Kampala. The Ministry of Energy has said the new Mining Law will eliminate speculations in the sector through competitive bidding.
The current law – Mining Act (2003) – does not in its jurisdiction, cover several minerals that are mined and quarried on commercial basis, yet if considered, this may raise the sector’s contribution to gross domestic product to 5 per cent.
This in a way, limits governance in terms of procedures for licensing and supervision, leading to speculation.
Mr Vincent Kedi, the principal mining engineer in the Ministry Energy, early this week said: “The new Minerals and Mining Bill 2018 will also introduce a system which is identical to the one of the petroleum sector in which investors are subjected to a competitive bidding process.”
Government, he said, already knows quantities in most parts of Uganda thus the need for a revision in regulation.
“We are going to block [speculators] from this system. So, essentially we are going to invite companies to bid and then the one with the best proposal take it,” he said.
The mineral sector has had many challenges over the year with people engaging in exploration and actual mining without licences.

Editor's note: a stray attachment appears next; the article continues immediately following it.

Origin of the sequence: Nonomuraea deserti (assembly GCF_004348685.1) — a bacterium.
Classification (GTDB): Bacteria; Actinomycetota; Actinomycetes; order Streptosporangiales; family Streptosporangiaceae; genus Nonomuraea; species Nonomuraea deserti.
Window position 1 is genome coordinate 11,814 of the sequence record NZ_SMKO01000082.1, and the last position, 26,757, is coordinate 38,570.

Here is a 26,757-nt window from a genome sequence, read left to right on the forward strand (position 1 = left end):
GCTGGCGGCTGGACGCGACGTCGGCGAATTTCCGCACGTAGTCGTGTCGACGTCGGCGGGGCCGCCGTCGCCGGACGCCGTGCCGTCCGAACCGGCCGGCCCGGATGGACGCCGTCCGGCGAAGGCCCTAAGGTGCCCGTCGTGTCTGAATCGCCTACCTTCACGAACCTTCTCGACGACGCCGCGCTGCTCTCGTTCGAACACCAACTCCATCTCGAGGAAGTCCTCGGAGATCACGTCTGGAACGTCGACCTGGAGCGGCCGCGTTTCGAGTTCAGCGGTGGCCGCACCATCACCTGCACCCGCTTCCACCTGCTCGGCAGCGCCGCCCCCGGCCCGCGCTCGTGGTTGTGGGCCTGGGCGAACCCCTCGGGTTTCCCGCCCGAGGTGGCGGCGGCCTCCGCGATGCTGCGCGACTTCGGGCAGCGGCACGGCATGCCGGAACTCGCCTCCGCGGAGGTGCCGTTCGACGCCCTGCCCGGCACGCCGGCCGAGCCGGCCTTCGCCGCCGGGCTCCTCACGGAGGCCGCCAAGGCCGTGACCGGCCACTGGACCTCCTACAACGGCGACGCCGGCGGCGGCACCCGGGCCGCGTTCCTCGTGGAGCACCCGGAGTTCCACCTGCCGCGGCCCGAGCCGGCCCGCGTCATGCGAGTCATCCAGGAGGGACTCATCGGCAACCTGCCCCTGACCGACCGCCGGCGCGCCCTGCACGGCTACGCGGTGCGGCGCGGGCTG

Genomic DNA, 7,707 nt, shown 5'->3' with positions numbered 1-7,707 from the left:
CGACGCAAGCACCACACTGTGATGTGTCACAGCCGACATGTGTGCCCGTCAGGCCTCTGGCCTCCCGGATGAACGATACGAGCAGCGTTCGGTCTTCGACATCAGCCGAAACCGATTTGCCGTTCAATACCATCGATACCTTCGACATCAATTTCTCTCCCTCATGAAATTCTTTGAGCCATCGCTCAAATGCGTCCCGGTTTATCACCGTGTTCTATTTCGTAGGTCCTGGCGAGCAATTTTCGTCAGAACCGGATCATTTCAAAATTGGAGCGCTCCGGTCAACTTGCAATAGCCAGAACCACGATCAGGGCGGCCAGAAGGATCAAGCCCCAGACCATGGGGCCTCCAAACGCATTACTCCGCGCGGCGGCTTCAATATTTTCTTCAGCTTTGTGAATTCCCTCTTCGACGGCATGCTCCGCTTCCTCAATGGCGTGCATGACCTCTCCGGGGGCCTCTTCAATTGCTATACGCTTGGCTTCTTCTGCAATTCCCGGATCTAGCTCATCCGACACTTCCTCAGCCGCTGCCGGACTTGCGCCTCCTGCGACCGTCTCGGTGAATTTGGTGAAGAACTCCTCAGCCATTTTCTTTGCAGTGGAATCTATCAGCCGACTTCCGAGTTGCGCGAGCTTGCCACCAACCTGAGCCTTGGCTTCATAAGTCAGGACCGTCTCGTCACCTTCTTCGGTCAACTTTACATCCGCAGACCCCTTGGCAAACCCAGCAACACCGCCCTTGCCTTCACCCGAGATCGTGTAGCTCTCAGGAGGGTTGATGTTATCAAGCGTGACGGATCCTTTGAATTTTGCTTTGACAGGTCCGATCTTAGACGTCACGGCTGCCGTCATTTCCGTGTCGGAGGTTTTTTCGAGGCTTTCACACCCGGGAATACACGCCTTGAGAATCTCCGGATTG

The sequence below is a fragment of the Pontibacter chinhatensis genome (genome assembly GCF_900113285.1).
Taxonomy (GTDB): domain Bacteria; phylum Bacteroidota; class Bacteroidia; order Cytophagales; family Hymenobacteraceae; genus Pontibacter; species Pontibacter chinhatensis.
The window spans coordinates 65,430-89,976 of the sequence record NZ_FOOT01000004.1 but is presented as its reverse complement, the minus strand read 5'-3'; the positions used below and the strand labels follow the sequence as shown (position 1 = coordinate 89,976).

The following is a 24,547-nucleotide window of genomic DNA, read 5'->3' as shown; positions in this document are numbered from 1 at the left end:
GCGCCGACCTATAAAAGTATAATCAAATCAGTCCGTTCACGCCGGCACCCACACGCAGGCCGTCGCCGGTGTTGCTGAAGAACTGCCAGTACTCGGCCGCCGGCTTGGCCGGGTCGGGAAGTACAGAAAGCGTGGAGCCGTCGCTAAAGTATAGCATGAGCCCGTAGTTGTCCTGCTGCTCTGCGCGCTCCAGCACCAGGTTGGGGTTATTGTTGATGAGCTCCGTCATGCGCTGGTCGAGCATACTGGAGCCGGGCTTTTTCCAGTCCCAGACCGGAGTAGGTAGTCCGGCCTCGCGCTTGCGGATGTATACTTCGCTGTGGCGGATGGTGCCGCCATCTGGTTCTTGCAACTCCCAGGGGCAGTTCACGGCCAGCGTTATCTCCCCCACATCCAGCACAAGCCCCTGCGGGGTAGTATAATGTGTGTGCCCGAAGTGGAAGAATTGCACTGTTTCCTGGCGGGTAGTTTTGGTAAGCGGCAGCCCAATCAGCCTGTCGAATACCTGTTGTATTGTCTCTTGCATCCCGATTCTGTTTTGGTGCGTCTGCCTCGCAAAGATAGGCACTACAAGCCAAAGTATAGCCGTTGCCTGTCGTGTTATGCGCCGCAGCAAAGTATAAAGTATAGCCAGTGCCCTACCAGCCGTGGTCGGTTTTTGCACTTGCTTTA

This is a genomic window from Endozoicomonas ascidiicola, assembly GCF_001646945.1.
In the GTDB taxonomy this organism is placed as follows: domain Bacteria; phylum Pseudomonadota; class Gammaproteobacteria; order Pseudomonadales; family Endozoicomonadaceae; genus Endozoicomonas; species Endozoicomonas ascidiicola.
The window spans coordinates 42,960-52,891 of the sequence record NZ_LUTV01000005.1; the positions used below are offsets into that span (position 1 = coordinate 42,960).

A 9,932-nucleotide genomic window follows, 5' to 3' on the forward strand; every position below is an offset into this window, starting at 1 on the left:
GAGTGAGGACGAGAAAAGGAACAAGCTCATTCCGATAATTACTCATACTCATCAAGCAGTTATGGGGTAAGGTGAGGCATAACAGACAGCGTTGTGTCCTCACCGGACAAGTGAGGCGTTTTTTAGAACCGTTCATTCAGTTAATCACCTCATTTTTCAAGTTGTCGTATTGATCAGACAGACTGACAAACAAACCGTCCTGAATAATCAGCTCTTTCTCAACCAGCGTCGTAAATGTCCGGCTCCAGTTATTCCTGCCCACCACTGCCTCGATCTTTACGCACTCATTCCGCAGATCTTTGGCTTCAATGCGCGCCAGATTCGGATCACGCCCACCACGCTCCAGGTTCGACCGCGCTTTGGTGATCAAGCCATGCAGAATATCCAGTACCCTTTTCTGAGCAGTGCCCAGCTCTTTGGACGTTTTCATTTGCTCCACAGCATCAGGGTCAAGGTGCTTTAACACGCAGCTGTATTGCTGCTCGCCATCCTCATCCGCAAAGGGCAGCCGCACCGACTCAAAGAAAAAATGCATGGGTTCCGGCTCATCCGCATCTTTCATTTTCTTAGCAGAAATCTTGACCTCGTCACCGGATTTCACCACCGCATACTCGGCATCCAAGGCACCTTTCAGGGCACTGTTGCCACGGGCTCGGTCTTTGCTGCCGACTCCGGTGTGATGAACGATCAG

Mr Emmanuel Kibirige, a member of the Mubende Artisanal Miners Association, under the new law government should ensure that all mining activities are bided for.
However, he appealed that small miners are catered for as their activities have been suffocated by large multinationals.
“Where you licence a big company ensure that you at least preserve square kilometre for artisanal miners, as a measure [to promote the interests of] local participation,” he said.
The law also demands demanded that mining companies should provide royalties for communities and cultural institutions.
Issuance of permits
Action Aid, a civil society organisation, is also calling for fair issuance of mining permits in particular to artisanal miners, despite the concerns over their safety and environmental protection.